Yvan Muller and Yannick Agnel are two of France’s sports glories. The former is a four-time World Touring Car champion, the latter a double Olympic Swimming champion.
Muller and Agnel met last week at the Circuit de Versailles-Satory, close to Vélizy where Citroën Racing is based.
Agnel, 21-years old from Nîmes, won the 200 Metres Freestyle and 4×100 Metres Freestyle Relay at the London Olympics in 2012 and at the 2013 Swimming World Championships in Barcelona. At Satory he enjoyed a high speed driving lesson from Muller.
“It is interesting to see that high level sportsmen have in common the capacity of analyzing and solving the problems. In Agnel’s case, he will only need two or three advices to learn,” Muller commented.
The question is: when Agnel will teach Muller a swimming lesson?
Watch the clip at www.fiawtcc.com!
SEASON REVIEW – WTCC FIELD UP BY 10.6%
In 2013 the WTCC field grew up by +10.6% compared to 2012; the average participation over the twelve events of the year was of 25.5 cars, with a record peak of 34 entered in the season’s finale at Macau.
Yvan Muller became the first driver capable of clinching the World Touring Car Championship crown four times.
The Frenchman had previously won three titles in 2008, 2010 and 2011, matching the record established by Andy Priaulx (2005, 2006 and 2007) who remains the only man to be crowned champion in three consecutive seasons.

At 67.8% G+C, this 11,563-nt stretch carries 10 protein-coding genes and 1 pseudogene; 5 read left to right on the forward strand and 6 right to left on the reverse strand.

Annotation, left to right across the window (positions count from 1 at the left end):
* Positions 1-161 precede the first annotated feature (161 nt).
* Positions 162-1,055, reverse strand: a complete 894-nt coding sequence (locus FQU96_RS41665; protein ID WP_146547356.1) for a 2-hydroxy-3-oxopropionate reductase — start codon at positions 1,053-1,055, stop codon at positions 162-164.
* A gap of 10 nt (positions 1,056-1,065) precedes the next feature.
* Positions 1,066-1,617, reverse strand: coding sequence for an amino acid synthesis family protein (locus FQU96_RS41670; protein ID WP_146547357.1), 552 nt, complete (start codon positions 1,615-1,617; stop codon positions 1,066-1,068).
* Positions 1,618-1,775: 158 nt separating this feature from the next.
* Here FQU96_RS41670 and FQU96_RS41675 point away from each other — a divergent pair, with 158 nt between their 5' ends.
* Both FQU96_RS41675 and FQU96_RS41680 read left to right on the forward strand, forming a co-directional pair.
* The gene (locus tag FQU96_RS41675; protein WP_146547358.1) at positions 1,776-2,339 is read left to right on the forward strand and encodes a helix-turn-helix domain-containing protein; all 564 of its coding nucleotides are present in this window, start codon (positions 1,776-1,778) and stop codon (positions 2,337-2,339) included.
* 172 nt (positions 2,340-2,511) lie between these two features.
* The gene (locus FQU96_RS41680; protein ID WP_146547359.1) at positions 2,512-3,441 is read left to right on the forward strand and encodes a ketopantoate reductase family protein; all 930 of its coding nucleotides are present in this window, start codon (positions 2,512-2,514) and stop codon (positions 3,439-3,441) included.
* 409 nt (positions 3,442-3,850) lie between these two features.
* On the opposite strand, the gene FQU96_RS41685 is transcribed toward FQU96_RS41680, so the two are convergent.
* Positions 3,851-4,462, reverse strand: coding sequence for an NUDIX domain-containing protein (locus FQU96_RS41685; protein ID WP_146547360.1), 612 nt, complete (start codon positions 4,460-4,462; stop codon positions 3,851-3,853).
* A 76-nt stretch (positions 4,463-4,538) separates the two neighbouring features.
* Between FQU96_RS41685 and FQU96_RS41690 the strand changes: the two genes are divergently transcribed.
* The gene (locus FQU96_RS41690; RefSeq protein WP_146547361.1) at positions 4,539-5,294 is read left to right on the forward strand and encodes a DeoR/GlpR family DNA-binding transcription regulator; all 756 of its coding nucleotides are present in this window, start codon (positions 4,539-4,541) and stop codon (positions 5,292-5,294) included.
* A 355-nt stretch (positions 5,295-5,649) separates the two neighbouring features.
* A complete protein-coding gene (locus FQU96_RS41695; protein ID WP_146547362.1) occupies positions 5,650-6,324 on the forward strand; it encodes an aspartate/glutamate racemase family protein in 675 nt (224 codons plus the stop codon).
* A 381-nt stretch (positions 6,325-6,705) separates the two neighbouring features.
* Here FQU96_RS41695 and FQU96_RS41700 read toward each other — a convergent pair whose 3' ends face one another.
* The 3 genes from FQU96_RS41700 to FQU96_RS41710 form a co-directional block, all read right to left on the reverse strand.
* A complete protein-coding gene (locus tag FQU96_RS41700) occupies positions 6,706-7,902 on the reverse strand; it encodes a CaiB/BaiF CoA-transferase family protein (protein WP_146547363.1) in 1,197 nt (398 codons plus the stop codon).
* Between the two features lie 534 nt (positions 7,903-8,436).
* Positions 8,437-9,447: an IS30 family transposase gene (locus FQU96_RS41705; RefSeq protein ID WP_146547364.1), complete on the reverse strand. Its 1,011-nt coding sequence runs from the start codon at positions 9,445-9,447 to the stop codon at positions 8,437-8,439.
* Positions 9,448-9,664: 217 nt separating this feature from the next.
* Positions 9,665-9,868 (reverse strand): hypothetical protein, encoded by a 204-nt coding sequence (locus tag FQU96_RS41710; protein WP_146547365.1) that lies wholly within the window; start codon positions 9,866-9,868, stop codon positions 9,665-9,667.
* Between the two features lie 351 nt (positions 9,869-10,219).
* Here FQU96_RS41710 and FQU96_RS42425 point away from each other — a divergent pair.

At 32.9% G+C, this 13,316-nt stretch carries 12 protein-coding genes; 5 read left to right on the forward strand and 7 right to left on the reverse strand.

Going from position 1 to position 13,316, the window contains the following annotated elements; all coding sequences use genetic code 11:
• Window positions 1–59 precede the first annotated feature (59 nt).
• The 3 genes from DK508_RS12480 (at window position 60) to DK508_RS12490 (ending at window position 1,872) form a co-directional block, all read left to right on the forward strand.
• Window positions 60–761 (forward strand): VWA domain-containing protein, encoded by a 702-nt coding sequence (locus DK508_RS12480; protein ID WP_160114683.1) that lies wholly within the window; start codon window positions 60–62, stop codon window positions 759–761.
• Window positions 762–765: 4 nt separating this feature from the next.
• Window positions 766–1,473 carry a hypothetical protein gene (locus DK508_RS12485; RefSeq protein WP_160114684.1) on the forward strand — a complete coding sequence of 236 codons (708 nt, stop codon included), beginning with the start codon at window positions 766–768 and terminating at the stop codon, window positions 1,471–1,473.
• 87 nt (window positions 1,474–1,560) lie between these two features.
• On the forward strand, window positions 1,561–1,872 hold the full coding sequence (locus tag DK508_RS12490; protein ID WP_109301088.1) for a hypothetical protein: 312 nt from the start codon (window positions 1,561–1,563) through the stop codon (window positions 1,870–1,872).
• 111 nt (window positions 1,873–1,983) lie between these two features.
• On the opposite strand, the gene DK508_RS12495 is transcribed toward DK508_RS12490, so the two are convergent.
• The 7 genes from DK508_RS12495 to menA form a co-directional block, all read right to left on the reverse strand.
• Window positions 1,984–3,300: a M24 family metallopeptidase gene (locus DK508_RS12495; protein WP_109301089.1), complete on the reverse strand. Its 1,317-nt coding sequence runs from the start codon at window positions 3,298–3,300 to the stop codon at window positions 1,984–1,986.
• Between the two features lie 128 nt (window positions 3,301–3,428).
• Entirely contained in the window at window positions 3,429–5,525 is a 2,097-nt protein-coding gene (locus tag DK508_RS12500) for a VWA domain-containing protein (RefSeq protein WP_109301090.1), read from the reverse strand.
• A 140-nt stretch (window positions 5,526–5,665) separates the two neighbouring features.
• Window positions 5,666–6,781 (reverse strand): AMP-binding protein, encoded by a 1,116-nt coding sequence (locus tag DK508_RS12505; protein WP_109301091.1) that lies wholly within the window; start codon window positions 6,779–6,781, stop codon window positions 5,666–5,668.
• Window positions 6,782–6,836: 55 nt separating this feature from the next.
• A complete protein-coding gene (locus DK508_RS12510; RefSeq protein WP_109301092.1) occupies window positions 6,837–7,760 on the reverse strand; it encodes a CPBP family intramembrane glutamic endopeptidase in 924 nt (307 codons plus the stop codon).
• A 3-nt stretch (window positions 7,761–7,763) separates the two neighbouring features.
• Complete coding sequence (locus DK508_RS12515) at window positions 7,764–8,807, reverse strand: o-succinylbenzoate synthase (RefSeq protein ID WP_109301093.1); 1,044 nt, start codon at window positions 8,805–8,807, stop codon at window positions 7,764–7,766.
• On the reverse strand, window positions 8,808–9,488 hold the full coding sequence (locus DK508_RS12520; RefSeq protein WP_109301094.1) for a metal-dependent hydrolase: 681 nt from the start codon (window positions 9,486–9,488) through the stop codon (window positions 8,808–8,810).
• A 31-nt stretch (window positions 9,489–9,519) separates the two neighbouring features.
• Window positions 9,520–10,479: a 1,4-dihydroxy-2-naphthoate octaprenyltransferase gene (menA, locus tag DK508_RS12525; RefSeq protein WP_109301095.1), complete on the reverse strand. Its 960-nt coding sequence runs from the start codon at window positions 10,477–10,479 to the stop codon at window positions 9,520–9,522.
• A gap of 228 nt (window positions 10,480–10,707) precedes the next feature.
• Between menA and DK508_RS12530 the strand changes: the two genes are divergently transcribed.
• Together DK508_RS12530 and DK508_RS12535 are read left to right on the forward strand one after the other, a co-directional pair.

45 drivers of 18 nationalities took part in at least one event during the 2013 season, at the wheel of models built by six manufacturers: BMW, Chevrolet, Honda, LADA, SEAT and Volvo.
Ten out of 45 joined WTCC for the first time, increasing to 196 the total number of drivers who have made at least one appearance in the championship (since 2005).
Latvia’s Konstantins Calko was the first competitor ever from the Baltic States.
SPECIAL AWARDS FOR WTCC BICENTENARIES
Two drivers and two teams received special awards for taking part in their 200th WTCC race.
Rob Huff was the first driver to reach this historical mark, in the second race at Shanghai, followed by Tom Coronel in the first race at Macau; their tallies are now 202 and 201 respectively.
Unfortunately Gabriele Tarquini failed to emulate them due to the engine failure that prevented him from taking the start in Macau’s Race 1; as a consequence the Italian is lying currently at level 199.
The teams awarded were RML and Proteam Racing.
They are actually the only outfits to have taken the start in all the 204 races held so far since the WTCC was launched in 2005.
BENNANI JOINS THE 100 RACE CLUB
Mehdi Bennani was the latest driver inducted in the WTCC 100 Race Club, reserved for those who have taken the start in one hundred World Championship races.